Sinn Féin - On Your Side

Mary Lou McDonald delivers main oration at Kilmichael Commemoration

27 November, 2005


Sinn Féin National Chairperson and MEP for Dublin Mary Lou McDonald will this afternoon deliver the main speech at the annual Kilmichael Commemoration in Co Cork this afternoon.

Ms McDonald said that

"In July of this year the IRA undefeated and confident in the future declared a formal end to the armed campaign. They have now dealt decisively with the issue of arms. These courageous initiatives by the IRA were about creating the conditions where discrimination and the injustice which flowed from the partition of our country would never happen again. They were about advancing the freedom struggle.

"The IRA decisions of course now provide both challenges and opportunities for many people. Unionism has lost its excuse for non-engagement and the British government has lost its excuse for failing to deliver key elements of the Good Friday Agreement.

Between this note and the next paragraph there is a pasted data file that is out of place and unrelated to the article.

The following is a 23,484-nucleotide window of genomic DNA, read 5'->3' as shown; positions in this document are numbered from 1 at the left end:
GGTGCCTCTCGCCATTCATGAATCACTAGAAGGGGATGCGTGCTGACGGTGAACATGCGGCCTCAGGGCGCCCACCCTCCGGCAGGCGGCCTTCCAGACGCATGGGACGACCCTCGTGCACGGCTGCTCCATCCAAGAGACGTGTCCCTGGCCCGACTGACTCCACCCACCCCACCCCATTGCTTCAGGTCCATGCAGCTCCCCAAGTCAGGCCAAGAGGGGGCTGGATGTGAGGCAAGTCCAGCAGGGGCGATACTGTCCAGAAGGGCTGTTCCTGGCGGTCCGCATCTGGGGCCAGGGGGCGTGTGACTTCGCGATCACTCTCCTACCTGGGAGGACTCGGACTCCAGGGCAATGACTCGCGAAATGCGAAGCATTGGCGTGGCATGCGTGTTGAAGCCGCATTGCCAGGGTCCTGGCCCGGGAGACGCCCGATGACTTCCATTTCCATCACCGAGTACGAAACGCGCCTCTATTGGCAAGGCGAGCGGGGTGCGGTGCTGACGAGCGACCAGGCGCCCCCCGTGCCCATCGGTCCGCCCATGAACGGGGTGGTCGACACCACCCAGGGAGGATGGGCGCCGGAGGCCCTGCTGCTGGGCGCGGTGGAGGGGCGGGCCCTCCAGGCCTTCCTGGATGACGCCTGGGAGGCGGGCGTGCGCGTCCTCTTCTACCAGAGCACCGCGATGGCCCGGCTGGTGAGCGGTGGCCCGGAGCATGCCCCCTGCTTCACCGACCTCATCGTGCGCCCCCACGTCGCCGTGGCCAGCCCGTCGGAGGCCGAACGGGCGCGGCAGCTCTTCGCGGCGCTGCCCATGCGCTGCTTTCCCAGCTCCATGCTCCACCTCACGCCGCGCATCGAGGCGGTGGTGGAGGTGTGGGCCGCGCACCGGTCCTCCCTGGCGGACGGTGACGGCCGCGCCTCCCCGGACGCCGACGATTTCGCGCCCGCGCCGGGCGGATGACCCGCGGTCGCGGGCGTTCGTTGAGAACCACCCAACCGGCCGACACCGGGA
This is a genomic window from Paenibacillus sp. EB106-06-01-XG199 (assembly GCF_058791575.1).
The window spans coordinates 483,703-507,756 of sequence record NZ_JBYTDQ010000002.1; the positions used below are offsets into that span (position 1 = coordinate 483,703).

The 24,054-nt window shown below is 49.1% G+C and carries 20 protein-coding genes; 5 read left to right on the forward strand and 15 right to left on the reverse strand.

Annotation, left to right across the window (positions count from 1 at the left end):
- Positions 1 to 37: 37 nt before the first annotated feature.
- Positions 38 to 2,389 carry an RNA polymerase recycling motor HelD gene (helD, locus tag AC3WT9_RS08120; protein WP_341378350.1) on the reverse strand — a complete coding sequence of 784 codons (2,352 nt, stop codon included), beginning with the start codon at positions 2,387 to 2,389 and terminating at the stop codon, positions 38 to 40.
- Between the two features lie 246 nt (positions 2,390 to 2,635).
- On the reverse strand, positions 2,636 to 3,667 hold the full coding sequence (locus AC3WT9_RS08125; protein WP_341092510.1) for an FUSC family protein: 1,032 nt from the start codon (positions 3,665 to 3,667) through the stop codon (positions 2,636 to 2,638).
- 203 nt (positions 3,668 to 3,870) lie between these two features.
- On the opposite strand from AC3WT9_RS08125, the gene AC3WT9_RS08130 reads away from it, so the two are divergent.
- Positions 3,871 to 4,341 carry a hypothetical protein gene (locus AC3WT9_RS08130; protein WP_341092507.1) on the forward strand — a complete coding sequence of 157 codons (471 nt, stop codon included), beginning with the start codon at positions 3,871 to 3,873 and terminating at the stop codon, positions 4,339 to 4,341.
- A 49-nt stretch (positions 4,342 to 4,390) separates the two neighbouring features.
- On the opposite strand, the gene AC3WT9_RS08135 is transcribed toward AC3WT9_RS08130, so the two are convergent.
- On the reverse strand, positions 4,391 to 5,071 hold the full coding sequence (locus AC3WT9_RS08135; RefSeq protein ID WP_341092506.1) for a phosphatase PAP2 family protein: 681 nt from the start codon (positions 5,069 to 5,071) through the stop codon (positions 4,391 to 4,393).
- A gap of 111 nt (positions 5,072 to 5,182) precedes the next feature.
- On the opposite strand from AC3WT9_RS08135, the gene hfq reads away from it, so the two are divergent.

"But more importantly for Irish republicans and nationalists - for those of us who want to see an end to British rule and the establishment of the republic it provides an opportunity to build new alliances, to devise and develop new strategies and shared positions and to drive forward the united Ireland agenda in the time ahead. There is space for everyone on the ground of Irish republican politics and plenty more work to be done. Irish unity will come about much more speedily if we can build a broad based coalition to end partition and create an Ireland of Equals.

"Such a coalition needs to be built on the realisation that partition has failed - and failed miserably. Sinn Féin cannot do this on our own. Irish freedom and Irish unity is too big a job to be delivered and undertaken by one party." ENDS

Full Text of Speech: (Check against delivery)